Monthly Archives: April 2020
Photo of the Week – April 10, 2020
Tweet of the Week – April 10, 2020
A creative take on Queen’s “I Want to Break Free” (1984) – a quick homage for the desire to be quarantine-free amidst the COVID-19 pandemic!
Worst Quote of the Week – April 10, 2020
“It is being used in Germany as a mist. Health care workers go through a misting tent going into the hospital and it kills the coronavirus completely dead not only right then, but any time in the next 14 days that the virus touches anything that’s been sprayed it is killed.”
– U.S. Rep. Louie Gohmert, (R-TX), claiming that German scientists had developed a powder that – mixed with water – will kill the COVID-19 virus on contact.
In response, Dr. Jörn Wegner, a spokesman for Deutsche Krankenhausgesellschaft, the German Hospital Association, stated, “What your congressman said is absolute nonsense. There are no such tents and there’s no powder or magical cure.”
Gohmert continues to embarrass both my home state of Texas and the United States in general by spouting out such idiotic and ridiculous statements as this “misting” cure. Why the people of his district continue to let Gohmert stay in office is mind-boggling. Then again, if you knew East Texas, like I do, you’d understand – somewhat.
Best Quote of the Week – April 10, 2020
“This is a test of our humanity, whether we will put each other’s lives ahead of our own economic self-interest. I know we’re passing it here in Kentucky. We need to pass it as a country.”
– Andy Beshear, Democratic Governor of Kentucky, on PBS April 6, discussing the personal and professional sacrifices his state’s residents have made during the COVID-19 crisis.
How the Chief Is Coping with the COVID-19 Quarantine – April 3, 2020
Reading about my family history has always been exhilarating!
Rays of Pink
The oceans and seas remain one of the most mysterious realms on Earth. We still know more about the surface of our moon – and perhaps the surface of Mars – than what all lies beneath the world’s deepest waters.
Recently Australian photographer Kristian Laine took pictures of a truly remarkable submarine creature: the world’s only documented pink manta ray. Spanning about 11 feet and nicknamed Inspector Clouseau, after The Pink Panther, the animal lives near Lady Elliot Island, which is part of the Great Barrier Reef.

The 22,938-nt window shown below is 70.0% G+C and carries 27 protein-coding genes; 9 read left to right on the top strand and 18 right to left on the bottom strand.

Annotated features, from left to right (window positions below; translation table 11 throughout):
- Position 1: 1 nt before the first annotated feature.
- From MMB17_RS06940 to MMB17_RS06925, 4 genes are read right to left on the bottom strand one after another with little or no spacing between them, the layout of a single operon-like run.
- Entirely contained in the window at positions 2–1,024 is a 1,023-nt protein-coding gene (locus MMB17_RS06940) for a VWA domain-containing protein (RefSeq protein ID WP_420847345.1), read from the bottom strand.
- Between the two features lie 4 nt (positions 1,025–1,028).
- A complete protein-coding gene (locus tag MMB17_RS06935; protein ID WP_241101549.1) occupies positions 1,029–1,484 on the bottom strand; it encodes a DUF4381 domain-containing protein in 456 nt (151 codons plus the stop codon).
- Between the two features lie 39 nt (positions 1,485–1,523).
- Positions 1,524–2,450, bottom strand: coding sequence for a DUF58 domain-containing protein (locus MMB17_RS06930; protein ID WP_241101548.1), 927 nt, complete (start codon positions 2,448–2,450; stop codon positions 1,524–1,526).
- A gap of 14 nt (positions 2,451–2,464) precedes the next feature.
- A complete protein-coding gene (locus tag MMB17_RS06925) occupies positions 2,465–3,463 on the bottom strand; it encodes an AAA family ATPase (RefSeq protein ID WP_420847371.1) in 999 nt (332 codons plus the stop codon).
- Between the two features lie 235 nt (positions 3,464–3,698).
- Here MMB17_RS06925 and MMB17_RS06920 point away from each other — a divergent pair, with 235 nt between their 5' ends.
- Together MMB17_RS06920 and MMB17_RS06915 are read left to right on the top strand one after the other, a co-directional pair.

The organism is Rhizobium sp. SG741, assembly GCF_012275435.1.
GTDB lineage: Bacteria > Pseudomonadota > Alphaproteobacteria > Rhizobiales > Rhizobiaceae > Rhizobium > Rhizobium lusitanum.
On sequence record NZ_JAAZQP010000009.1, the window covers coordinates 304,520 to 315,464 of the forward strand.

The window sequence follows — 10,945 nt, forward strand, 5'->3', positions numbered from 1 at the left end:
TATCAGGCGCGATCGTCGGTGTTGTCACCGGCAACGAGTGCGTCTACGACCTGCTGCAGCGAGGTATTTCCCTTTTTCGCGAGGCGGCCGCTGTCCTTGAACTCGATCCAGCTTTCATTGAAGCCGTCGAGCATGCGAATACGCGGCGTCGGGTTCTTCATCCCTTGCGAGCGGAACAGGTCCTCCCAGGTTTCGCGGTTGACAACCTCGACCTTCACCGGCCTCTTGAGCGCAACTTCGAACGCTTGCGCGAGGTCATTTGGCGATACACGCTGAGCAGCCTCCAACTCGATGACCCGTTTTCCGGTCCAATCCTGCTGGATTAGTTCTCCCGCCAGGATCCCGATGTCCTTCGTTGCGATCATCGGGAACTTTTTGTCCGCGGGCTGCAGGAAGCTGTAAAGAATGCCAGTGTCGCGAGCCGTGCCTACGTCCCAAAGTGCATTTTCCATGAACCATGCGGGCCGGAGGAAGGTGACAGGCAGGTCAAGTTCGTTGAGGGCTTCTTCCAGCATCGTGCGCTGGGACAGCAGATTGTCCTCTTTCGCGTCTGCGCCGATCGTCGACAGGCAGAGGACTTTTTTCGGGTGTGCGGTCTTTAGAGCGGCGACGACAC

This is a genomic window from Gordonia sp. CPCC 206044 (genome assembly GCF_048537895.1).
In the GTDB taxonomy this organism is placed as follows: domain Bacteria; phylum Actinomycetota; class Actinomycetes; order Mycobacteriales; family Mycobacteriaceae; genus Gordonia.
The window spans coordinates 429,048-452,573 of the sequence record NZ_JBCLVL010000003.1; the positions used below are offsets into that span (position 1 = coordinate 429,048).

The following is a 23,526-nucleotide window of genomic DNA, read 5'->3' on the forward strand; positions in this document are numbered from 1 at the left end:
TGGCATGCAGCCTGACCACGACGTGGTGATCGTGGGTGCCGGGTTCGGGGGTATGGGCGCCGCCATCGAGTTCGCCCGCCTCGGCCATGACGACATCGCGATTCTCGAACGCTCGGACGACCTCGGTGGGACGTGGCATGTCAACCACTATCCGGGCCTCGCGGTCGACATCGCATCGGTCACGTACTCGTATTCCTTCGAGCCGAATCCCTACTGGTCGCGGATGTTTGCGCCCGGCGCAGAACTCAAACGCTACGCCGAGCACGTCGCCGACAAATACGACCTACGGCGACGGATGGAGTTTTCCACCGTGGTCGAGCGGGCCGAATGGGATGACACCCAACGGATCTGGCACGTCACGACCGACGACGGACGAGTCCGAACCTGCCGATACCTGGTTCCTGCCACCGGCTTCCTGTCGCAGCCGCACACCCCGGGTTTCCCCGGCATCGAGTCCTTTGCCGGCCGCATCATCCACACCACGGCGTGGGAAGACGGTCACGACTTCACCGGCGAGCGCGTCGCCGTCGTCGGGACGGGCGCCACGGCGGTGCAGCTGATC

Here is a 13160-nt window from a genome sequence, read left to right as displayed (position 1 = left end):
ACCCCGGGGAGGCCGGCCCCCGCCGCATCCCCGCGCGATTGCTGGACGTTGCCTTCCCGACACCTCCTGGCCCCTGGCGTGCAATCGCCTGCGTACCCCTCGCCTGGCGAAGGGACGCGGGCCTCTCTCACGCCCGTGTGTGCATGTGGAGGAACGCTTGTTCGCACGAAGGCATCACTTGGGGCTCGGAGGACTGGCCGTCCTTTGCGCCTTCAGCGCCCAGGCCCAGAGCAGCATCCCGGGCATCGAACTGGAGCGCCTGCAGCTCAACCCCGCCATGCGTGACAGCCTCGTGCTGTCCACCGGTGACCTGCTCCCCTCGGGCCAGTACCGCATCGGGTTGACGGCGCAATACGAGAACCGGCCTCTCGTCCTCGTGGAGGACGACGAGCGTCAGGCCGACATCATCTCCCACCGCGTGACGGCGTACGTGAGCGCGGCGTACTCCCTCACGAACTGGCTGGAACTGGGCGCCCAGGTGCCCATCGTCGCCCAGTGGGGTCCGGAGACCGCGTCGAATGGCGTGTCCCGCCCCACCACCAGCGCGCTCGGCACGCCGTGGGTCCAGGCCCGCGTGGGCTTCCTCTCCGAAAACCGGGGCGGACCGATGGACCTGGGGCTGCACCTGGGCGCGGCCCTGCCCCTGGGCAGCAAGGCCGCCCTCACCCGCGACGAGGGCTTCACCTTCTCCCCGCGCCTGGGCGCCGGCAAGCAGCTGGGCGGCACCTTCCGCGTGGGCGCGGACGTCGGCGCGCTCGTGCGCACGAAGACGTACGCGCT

“I had no idea there were pink mantas in the world, so I was confused and thought my strobes were broken or doing something weird,” Laine told National Geographic.
Project Manta, established to study and preserve the creatures within Australian waters, discovered Clouseau in 2015. Organization officials were able to conduct a skin biopsy on the animal and determine its unique coloration is not due to disease or its diet; rather, it’s the result of a genetic mutation called erythrism, which causes reddening in melanin expressions. Most manta rays are black, white, or a combination of the two.
This is individual, however, is unbelievably astounding and proves just how fascinating our own planet really is!
Filed under Curiosities
The Earliest Hazmat Suits
Color copper engraving of Doctor Schnabel (Dr. Beak), a plague doctor in seventeenth-century Rome, published by Paul Fürst, (c. 1656).
The sight of various medical personnel clad in head-to-toe coverings to protect themselves from the COVID-19 virus has become common in recent weeks. It used to be frightening to see something like that; images that were usually relegated to toxic waste dumps and crime scenes. But such garb is nothing new.
Beginning in the 17th century C.E., as more epidemics of bubonic plague swept Western Europe, doctors often wore a variety of outfits to protect them from the miasma, or “bad air”, then believed to carry disease. This was still a time when most people believed health scourges were acts of God and not the result of microbes gone awry. (Some people – even in so-called developed nations – are still stupid enough to believe that! The AIDS epidemic is a perfect example.) It was long before people realized the importance of basic health measures: handwashing, sanitation, not listening to politicians or religious leaders.